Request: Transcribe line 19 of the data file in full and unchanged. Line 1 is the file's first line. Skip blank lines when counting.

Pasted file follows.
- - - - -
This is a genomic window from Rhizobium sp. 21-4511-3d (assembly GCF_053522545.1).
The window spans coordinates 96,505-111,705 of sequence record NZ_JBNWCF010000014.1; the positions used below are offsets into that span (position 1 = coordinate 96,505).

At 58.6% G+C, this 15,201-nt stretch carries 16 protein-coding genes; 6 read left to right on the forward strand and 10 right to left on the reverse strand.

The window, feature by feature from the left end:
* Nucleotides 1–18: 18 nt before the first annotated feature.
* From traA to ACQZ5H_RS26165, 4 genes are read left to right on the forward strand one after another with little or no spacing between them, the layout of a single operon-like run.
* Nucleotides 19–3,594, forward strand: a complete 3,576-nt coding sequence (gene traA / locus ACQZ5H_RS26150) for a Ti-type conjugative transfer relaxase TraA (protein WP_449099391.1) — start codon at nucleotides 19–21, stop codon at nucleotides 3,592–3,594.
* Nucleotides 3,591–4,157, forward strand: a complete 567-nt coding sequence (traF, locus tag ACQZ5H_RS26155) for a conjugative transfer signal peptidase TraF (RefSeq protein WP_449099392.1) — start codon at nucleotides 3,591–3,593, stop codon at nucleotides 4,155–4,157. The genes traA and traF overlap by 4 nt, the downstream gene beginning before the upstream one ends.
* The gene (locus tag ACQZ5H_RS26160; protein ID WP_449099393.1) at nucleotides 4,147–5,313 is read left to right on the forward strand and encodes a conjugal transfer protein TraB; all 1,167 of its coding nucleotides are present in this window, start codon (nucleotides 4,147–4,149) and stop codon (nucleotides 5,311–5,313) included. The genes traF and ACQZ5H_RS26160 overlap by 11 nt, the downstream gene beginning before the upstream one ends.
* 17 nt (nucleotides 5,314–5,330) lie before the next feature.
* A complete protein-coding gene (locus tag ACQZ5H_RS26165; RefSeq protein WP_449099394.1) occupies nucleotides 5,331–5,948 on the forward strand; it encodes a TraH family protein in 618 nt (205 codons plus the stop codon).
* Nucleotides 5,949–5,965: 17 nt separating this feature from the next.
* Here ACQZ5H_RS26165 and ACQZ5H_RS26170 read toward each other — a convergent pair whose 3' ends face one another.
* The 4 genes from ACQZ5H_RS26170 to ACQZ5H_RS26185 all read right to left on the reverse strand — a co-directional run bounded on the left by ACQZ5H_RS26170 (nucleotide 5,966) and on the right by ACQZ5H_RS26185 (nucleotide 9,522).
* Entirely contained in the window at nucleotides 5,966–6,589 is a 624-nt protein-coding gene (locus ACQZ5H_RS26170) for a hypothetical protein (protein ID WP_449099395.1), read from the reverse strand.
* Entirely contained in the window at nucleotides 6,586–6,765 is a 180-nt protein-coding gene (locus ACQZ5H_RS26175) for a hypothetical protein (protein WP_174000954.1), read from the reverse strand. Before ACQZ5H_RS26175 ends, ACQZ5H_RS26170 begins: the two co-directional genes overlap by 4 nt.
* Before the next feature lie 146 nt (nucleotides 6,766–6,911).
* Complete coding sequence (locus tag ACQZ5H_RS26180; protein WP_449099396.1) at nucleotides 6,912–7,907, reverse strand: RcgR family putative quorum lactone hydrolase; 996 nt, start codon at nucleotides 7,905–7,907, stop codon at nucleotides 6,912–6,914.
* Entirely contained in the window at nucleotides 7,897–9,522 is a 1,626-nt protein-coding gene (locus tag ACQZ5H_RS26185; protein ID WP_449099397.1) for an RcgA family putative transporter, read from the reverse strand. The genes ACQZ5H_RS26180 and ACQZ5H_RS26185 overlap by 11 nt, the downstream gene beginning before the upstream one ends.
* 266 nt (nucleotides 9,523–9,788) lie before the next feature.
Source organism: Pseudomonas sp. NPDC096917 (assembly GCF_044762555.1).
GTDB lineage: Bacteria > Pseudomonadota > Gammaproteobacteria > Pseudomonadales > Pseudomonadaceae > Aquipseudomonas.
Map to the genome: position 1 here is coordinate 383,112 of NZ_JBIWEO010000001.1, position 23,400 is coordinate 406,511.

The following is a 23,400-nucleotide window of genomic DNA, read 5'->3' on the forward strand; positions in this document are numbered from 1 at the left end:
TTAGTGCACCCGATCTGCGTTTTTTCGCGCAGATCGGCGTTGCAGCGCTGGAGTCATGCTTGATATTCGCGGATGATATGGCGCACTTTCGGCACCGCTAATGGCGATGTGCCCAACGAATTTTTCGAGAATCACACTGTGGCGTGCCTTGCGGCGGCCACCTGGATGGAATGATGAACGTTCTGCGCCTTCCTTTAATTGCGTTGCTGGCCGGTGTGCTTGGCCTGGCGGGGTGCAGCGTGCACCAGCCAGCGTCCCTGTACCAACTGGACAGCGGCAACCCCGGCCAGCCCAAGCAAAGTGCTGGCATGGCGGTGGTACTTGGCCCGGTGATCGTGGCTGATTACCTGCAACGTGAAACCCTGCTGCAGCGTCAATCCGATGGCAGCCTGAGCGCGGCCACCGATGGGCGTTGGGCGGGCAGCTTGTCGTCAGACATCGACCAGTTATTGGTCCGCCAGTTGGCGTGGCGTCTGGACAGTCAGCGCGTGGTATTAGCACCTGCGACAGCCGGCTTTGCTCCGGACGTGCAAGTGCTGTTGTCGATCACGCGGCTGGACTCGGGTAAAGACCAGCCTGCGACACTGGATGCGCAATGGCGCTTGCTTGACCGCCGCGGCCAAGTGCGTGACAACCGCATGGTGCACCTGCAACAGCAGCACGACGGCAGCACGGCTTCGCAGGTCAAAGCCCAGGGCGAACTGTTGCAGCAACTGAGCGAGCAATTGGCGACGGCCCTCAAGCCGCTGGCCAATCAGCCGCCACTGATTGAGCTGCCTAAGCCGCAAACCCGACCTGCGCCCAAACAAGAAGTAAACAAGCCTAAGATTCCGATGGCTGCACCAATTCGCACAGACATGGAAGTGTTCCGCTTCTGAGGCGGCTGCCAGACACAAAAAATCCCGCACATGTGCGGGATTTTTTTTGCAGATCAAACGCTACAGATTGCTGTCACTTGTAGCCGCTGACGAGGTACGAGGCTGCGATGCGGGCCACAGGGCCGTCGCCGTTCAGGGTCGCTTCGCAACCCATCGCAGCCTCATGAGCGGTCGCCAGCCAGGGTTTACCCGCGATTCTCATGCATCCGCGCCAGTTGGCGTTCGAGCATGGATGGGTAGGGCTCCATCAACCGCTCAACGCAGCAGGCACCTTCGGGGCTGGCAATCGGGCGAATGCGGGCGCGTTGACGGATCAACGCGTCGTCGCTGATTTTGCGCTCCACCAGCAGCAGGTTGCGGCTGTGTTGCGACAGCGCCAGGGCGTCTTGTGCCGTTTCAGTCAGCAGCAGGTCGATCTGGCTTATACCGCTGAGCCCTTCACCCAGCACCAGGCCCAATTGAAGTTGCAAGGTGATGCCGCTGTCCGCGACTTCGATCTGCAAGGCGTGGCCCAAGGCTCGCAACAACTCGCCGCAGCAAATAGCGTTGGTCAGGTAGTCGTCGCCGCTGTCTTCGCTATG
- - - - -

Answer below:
* Entirely contained in the window at nucleotides 7,897–9,522 is a 1,626-nt protein-coding gene (locus tag ACQZ5H_RS26185; protein ID WP_449099397.1) for an RcgA family putative transporter, read from the reverse strand. The genes ACQZ5H_RS26180 and ACQZ5H_RS26185 overlap by 11 nt, the downstream gene beginning before the upstream one ends.